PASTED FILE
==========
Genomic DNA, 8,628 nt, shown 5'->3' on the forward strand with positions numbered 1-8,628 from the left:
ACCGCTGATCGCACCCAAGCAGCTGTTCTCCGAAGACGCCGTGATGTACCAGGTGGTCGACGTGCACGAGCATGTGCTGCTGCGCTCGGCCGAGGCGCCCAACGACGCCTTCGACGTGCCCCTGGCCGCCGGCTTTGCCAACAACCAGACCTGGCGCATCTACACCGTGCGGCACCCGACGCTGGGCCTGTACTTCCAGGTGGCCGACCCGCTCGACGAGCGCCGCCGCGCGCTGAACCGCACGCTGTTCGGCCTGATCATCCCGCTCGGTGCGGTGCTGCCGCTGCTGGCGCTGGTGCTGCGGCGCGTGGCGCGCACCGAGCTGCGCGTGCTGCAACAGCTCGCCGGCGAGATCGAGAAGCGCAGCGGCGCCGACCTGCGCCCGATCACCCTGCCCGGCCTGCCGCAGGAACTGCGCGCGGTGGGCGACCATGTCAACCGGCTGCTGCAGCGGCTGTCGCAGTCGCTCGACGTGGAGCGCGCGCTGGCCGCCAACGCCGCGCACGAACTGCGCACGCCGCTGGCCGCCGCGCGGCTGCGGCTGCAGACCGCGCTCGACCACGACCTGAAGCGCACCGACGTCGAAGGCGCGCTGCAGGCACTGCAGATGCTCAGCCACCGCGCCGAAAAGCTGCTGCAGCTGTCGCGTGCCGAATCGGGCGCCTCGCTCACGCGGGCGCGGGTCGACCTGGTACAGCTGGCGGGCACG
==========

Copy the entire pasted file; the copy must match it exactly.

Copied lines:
Genomic DNA, 8,628 nt, shown 5'->3' on the forward strand with positions numbered 1-8,628 from the left:
ACCGCTGATCGCACCCAAGCAGCTGTTCTCCGAAGACGCCGTGATGTACCAGGTGGTCGACGTGCACGAGCATGTGCTGCTGCGCTCGGCCGAGGCGCCCAACGACGCCTTCGACGTGCCCCTGGCCGCCGGCTTTGCCAACAACCAGACCTGGCGCATCTACACCGTGCGGCACCCGACGCTGGGCCTGTACTTCCAGGTGGCCGACCCGCTCGACGAGCGCCGCCGCGCGCTGAACCGCACGCTGTTCGGCCTGATCATCCCGCTCGGTGCGGTGCTGCCGCTGCTGGCGCTGGTGCTGCGGCGCGTGGCGCGCACCGAGCTGCGCGTGCTGCAACAGCTCGCCGGCGAGATCGAGAAGCGCAGCGGCGCCGACCTGCGCCCGATCACCCTGCCCGGCCTGCCGCAGGAACTGCGCGCGGTGGGCGACCATGTCAACCGGCTGCTGCAGCGGCTGTCGCAGTCGCTCGACGTGGAGCGCGCGCTGGCCGCCAACGCCGCGCACGAACTGCGCACGCCGCTGGCCGCCGCGCGGCTGCGGCTGCAGACCGCGCTCGACCACGACCTGAAGCGCACCGACGTCGAAGGCGCGCTGCAGGCACTGCAGATGCTCAGCCACCGCGCCGAAAAGCTGCTGCAGCTGTCGCGTGCCGAATCGGGCGCCTCGCTCACGCGGGCGCGGGTCGACCTGGTACAGCTGGCGGGCACG